The Biden administration is allowing a plan to move forward for raising a Pride Flag and installing a permanent flag pole in Christopher Park, right across from Stonewall Inn and on federal property encompassed by the Stonewall National Monument.
Under the Trump administration, activists weren’t able to raise a flag pole or Pride flag despite repeated requests with the National Park Service (NPS) that were ultimately not accepted.
Gay City News reports that after years of disputing whether the proposed placement of the flagpole was federal land or not, the Biden administration and Secretary of the Interior Deb Haaland has received the proposal and is allowing the plan to move forward.
“This new flagpole will be permanently located front and center in the beautiful gardens inside Christopher Park,” NPS regional director Gay Vietzke said in a letter to Michael Petrelis, an activist organizing for the flagpole’s placement for years.
“I’m ecstatic that the rainbow flag will fly 24/7 on federal property that is part of the Stonewall National Monument,” Petrelis said about the news. “I was happy that the Rainbow Flag was flying on the Greenwich Village flagpole… but it was not federal property, and that was my ultimate goal.”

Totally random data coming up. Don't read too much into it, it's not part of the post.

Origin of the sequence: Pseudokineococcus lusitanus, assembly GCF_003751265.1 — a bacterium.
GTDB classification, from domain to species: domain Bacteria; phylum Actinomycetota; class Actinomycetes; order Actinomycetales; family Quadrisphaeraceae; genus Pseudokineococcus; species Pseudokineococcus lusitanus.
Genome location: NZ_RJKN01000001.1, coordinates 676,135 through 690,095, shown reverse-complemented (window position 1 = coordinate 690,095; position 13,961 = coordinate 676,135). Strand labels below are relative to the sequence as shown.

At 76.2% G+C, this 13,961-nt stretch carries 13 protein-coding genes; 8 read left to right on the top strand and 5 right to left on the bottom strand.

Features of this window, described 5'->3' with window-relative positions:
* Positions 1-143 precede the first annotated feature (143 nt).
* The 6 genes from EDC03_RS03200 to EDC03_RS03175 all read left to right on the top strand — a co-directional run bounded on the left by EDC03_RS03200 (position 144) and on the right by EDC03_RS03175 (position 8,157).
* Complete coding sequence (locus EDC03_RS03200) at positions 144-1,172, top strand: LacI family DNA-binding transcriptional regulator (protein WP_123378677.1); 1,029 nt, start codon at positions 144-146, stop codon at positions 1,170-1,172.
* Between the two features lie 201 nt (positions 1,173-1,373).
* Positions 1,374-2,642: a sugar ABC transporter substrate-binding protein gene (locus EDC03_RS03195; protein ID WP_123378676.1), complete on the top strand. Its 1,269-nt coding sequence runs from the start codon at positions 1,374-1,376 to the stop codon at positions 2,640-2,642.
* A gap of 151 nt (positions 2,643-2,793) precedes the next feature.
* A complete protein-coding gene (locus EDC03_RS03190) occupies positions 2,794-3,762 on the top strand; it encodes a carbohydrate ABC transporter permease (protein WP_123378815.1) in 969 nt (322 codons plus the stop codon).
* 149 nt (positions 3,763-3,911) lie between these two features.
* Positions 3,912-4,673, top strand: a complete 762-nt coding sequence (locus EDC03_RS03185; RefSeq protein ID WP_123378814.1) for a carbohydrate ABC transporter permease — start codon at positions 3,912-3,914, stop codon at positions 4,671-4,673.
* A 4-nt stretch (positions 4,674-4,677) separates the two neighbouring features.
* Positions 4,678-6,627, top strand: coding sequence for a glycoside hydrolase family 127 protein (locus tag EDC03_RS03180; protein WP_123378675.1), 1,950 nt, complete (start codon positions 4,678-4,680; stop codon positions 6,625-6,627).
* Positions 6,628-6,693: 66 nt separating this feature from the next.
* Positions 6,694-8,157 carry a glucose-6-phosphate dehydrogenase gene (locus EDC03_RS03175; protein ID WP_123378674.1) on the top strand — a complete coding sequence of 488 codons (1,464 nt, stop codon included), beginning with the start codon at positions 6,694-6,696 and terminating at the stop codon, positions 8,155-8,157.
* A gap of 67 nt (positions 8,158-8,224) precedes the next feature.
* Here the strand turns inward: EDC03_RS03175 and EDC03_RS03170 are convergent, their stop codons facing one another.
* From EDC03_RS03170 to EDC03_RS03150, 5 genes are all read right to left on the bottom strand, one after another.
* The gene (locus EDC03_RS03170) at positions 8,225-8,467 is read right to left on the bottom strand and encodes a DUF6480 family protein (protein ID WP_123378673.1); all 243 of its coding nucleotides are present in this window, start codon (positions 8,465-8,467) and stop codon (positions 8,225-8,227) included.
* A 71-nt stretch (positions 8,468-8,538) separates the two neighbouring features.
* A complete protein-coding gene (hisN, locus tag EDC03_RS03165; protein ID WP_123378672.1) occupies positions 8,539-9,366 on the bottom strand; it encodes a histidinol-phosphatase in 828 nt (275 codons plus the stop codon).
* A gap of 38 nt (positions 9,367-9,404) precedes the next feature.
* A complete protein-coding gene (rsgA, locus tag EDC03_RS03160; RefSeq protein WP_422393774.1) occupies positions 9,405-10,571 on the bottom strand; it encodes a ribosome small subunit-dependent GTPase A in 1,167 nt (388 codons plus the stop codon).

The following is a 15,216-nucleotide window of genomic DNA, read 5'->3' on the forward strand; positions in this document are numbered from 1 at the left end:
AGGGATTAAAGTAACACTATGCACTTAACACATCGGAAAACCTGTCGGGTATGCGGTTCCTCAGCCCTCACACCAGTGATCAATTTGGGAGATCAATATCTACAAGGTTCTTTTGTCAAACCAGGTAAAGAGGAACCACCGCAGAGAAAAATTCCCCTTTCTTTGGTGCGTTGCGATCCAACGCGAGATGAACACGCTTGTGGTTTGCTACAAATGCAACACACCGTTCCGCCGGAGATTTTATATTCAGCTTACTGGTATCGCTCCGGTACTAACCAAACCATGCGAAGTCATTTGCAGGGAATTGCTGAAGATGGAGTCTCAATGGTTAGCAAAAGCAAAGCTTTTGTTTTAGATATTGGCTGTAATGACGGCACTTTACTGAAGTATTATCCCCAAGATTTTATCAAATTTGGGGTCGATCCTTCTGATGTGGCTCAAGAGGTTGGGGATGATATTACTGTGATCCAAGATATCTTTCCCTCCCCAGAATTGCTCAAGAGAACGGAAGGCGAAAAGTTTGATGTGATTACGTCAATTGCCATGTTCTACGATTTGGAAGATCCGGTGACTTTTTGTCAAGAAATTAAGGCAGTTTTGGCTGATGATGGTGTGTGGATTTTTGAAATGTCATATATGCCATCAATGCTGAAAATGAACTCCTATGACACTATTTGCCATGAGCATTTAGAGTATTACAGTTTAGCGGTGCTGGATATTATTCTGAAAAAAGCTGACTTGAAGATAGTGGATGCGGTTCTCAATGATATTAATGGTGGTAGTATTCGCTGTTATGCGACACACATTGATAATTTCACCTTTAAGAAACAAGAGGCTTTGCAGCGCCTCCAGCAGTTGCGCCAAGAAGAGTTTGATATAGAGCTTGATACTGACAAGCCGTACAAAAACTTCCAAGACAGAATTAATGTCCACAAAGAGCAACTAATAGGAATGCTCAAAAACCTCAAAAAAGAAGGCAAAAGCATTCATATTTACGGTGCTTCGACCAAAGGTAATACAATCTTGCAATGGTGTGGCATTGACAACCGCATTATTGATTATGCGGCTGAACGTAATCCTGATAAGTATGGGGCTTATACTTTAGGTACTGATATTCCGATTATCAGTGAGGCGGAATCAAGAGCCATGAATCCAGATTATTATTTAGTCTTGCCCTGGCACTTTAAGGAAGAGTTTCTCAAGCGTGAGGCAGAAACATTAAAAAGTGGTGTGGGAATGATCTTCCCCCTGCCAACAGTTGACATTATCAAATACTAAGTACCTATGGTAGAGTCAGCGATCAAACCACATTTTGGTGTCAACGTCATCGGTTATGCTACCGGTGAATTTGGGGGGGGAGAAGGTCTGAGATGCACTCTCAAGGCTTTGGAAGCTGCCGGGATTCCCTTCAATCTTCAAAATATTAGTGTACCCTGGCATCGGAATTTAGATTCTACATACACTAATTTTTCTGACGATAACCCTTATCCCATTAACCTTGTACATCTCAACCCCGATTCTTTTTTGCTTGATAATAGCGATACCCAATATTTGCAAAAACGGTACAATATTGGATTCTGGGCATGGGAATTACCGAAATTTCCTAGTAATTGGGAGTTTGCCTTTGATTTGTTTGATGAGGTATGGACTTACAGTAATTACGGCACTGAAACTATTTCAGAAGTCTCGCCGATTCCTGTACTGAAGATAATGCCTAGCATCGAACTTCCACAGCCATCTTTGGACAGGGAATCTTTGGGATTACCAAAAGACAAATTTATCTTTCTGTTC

In 2019, it was revealed that the Trump administration chose not to lay claim to public land operated by NPS, which prevented activists from moving forward with raising a Pride flag on in 2017.
A short 2017 email in the 992-page email dump from then-assistant deputy secretary at the Department of the Interior Todd Willens read, “Can you please get details from NPS and report back?”
Willens ordered the flag to be removed that year, five days before a ceremony to honor the flag. After further emails, NPS officials determined that the flag pole was not located on federal property and was therefore a gift to New York City.
According to a 2015 land survey, the tiny, triangular Christopher Park is the only part of the much larger national monument that belongs to the federal government. The flag pole is located just outside of the park.
“The first thing that stood out was the absence of substantive information about what the controversy was about,” Petrelis told E&E News at the time. His emails are part of the email cache when he was requesting information about the flag.
“It was clear to me as longtime government transparency advocate that these were professional bureaucrats who knew not to memorialize in writing their substantive discussions.”
One official in the emails actually said as much. “Please keep in mind that this exchange could be subject to a FOIA request in the future,” wrote Philadelphia regional communications chief John Warren in an email.
New York activist and organizer Ken Kidd said that he had positive dealings with New York NPS officials, until federal officials in D.C. got involved.
“The feds were washing their hands of the whole project — it was crazy town; it was shocking,” he said.
“The communication just changed completely and dramatically,” he said. “There was a little bit of radio silence, and then, as the emails will attest, the message changed, and then suddenly the flagpole wasn’t part of the federal envelope.”